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Telephoto lens showing only white frame

edited September 2015 Posted in » Nikon D5100 Forum
I received a Danubia 8.0/500mm T2 telephoto lens. It is listed as being good for outdoor wildlife and sports, etc., but when I take a photo outside in the sunlight, the result is an all white photo.
I tried it indoors and if I am careful not to point it at a window or other large light source it attempts to capture the picture. It also works well at night.
I set the D5100 on "Manual", with the normal settings, that is to say, no special settings being selected.
The camera works perfectly with the Nikon lens attached, so there isn't a malfunction with it.
I have checked and double-checked, trying to find some setting on the camera that would cause it to respond like this to normal sunlight photographing but I can not find anything.
Any thoughts on what might be my problem would be appreciated.

Comments

  • edited September 2015
    Since this is a completely manual lens, and the camera cannot meter with it at all, you're going to have to calculate exposure and set your ISO and shutter speed manually. No metering means also no auto ISO, so your ISO will remain at whatever you set it at.

    The T2 mount also does not have an automatic aperture, and this means that you must preset your aperture, and remember to stop down when you shoot. If you set the aperture to, say, f/32, and try to view through the lens, it will be too dark to see. You must open it up to f/8 to view, but unlike an ordinary lens, it will not drop down to f/32 by itself when you shoot. You must do this every time.

    Most preset lenses have two aperture rings. One has detents, and is the one which you use to preset the aperture you intend to shoot at. The other has no detents, and can be used to quickly open the lens for viewing, and then quickly to return it to the point at which the first one was preset. Since it stops at the preset point, it allows you to open and close the aperture without having to look at it.

    For outdoor shooting, start with "sunny 16", which is the rough manual exposure rule that in broad daylight, if your lens is set at f/16, the shutter speed should be the reciprocal of the ISO. If you're hand holding, the shutter speed should probably be in the 1/750 range, so you'll have to adjust ISO and aperture accordingly. If you leave it set at f/8, your shutter speed must be twice the reciprocal. So, for example, at f/8 on a sunny day, and ISO 400, you should have a shutter speed of about 1/800.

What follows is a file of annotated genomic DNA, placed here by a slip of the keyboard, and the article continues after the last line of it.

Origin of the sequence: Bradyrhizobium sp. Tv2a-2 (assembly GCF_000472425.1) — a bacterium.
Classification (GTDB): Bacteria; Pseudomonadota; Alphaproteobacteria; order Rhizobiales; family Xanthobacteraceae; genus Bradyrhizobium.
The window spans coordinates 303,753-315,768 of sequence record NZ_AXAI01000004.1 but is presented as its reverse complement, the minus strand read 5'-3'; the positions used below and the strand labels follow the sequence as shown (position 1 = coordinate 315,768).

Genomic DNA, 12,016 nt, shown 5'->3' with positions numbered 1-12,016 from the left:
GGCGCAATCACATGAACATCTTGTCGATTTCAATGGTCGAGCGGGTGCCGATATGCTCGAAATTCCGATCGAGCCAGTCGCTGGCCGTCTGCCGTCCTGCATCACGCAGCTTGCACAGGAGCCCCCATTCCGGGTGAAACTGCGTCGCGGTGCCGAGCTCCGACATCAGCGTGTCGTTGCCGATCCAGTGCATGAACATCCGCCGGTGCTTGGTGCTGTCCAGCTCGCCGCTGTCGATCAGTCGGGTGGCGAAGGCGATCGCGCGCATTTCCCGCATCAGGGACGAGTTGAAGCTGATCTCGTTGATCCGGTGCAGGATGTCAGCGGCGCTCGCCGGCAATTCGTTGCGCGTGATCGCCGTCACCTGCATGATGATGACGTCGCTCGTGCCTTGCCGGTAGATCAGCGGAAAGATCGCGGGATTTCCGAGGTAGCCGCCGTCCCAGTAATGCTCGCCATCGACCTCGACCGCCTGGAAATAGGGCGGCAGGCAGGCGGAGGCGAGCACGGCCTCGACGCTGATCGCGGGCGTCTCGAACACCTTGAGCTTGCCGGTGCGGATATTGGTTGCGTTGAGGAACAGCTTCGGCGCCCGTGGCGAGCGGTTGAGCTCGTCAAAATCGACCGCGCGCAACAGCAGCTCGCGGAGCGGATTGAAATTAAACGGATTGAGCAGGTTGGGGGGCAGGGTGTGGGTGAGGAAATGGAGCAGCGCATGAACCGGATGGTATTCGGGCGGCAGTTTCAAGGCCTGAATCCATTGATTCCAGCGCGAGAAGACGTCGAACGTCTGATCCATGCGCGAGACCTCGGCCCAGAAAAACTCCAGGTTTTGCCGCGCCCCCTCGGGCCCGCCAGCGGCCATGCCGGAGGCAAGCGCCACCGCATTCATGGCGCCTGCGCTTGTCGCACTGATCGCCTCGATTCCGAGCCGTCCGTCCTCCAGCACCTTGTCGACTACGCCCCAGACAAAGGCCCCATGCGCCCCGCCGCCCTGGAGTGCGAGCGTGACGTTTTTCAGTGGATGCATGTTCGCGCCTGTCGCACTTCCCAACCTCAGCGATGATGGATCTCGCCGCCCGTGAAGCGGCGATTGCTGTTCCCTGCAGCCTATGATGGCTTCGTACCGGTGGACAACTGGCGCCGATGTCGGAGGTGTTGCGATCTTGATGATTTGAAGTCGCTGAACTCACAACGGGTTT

Your best bet here is to make sure that you have enabled the "overview" option in the playback menu, which will show a histogram diagram of your shots. The histogram is an exposure graph, and when you have your exposure right, you should see the information on the graph distributed between the right and left margins. If all the information is crowded to the left, it's underexposed, and if it's all to the right, it's overexposed. The right margin denotes the point at which highlights are blown out and lost.

    If you want an example of what a histogram should look like, the easiest thing to do is to put your kit zoom back on, make a couple of good pictures, and look at the histogram. The camera's meter generally does a pretty nice job.

    Once you get used to this, it's actually not such a chore. I use several old manual lenses with my D3200, including a manual preset 35mm f/2.8 shifting lens, and it doesn't take that long to learn to estimate the basic exposures, and to become adept at setting it.

    I am assuming here that this is the refractive lens with an aperture control.

    Danubia also makes a 500mm f/8 mirror lens. A mirror lens has no aperture control at all, and must, therefore, be controlled entirely by ISO and shutter speed, unless filters are added.

  • edited September 2015
    I cannot thank you enough. I read and study and practice and then my brain just dies and I do something stupid. Of course the problem was the aperture opening on the camera. The night before I had been experimenting with some night shots and completely forgot to reset it.
    It just makes me feel good to have a forum like this where I can embarrass the heck out of myself. :) Thanks again for bailing me out.
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